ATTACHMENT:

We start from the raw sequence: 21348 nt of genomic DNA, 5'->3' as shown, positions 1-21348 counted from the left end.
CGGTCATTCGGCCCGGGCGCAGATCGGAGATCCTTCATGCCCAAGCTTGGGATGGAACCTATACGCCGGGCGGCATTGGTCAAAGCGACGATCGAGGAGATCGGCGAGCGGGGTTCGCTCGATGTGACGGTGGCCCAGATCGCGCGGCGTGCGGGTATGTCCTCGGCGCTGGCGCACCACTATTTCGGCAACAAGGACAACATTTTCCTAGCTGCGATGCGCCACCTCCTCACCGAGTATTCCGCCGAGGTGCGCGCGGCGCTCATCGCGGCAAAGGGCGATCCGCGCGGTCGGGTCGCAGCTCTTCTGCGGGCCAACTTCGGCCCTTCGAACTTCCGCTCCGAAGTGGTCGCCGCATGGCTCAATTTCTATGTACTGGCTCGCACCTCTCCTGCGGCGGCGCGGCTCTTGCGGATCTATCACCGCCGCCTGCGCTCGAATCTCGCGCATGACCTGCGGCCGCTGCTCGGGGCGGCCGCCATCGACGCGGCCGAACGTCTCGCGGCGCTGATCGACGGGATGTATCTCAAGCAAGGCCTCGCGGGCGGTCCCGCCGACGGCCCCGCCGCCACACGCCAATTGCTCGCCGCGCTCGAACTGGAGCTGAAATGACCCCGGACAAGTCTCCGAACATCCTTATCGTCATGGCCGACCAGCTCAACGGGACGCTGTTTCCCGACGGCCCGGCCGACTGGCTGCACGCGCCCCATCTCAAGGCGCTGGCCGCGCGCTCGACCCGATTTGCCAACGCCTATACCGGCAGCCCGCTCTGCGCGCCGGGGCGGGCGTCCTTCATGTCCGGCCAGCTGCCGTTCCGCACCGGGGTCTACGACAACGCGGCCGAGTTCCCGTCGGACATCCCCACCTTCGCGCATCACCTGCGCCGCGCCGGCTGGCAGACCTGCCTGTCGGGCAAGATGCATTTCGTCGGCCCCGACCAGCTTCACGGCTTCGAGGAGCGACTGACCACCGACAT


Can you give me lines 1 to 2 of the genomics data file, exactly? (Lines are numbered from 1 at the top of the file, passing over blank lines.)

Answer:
We start from the raw sequence: 21348 nt of genomic DNA, 5'->3' as shown, positions 1-21348 counted from the left end.
CGGTCATTCGGCCCGGGCGCAGATCGGAGATCCTTCATGCCCAAGCTTGGGATGGAACCTATACGCCGGGCGGCATTGGTCAAAGCGACGATCGAGGAGATCGGCGAGCGGGGTTCGCTCGATGTGACGGTGGCCCAGATCGCGCGGCGTGCGGGTATGTCCTCGGCGCTGGCGCACCACTATTTCGGCAACAAGGACAACATTTTCCTAGCTGCGATGCGCCACCTCCTCACCGAGTATTCCGCCGAGGTGCGCGCGGCGCTCATCGCGGCAAAGGGCGATCCGCGCGGTCGGGTCGCAGCTCTTCTGCGGGCCAACTTCGGCCCTTCGAACTTCCGCTCCGAAGTGGTCGCCGCATGGCTCAATTTCTATGTACTGGCTCGCACCTCTCCTGCGGCGGCGCGGCTCTTGCGGATCTATCACCGCCGCCTGCGCTCGAATCTCGCGCATGACCTGCGGCCGCTGCTCGGGGCGGCCGCCATCGACGCGGCCGAACGTCTCGCGGCGCTGATCGACGGGATGTATCTCAAGCAAGGCCTCGCGGGCGGTCCCGCCGACGGCCCCGCCGCCACACGCCAATTGCTCGCCGCGCTCGAACTGGAGCTGAAATGACCCCGGACAAGTCTCCGAACATCCTTATCGTCATGGCCGACCAGCTCAACGGGACGCTGTTTCCCGACGGCCCGGCCGACTGGCTGCACGCGCCCCATCTCAAGGCGCTGGCCGCGCGCTCGACCCGATTTGCCAACGCCTATACCGGCAGCCCGCTCTGCGCGCCGGGGCGGGCGTCCTTCATGTCCGGCCAGCTGCCGTTCCGCACCGGGGTCTACGACAACGCGGCCGAGTTCCCGTCGGACATCCCCACCTTCGCGCATCACCTGCGCCGCGCCGGCTGGCAGACCTGCCTGTCGGGCAAGATGCATTTCGTCGGCCCCGACCAGCTTCACGGCTTCGAGGAGCGACTGACCACCGACAT